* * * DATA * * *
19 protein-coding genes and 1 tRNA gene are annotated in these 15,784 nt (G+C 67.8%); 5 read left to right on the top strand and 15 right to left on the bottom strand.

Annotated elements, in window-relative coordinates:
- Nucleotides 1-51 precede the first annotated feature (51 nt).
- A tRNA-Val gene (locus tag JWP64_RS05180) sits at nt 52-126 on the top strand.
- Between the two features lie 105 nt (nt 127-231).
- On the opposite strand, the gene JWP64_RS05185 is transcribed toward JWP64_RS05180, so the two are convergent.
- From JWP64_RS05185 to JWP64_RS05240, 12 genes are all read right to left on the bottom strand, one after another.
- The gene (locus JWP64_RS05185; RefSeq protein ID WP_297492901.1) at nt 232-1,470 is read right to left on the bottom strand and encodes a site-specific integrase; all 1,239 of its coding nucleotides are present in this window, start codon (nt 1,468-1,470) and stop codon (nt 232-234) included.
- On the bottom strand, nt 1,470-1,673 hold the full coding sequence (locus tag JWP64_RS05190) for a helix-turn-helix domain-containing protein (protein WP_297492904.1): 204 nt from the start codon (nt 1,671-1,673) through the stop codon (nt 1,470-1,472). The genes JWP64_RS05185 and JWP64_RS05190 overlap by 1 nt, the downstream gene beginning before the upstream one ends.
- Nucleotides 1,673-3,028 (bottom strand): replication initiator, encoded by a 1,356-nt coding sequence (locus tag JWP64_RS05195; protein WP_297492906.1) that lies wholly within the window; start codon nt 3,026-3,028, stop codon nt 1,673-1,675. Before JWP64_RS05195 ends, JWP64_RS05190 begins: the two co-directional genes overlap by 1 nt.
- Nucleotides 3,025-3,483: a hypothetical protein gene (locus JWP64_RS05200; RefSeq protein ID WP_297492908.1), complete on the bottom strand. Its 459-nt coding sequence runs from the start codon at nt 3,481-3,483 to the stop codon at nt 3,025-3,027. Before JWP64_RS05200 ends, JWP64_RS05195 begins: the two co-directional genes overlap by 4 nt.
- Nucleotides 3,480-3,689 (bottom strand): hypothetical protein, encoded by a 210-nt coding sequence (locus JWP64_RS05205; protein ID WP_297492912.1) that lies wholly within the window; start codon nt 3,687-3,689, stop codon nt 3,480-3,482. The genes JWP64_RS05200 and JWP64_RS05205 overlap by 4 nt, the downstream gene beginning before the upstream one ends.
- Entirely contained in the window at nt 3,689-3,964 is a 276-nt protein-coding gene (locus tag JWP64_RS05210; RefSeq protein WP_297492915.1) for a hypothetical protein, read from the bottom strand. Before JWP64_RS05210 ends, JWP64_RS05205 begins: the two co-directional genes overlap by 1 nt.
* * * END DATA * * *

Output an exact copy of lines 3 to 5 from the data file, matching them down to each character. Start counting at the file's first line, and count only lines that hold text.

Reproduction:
- Nucleotides 1-51 precede the first annotated feature (51 nt).
- A tRNA-Val gene (locus tag JWP64_RS05180) sits at nt 52-126 on the top strand.
- Between the two features lie 105 nt (nt 127-231).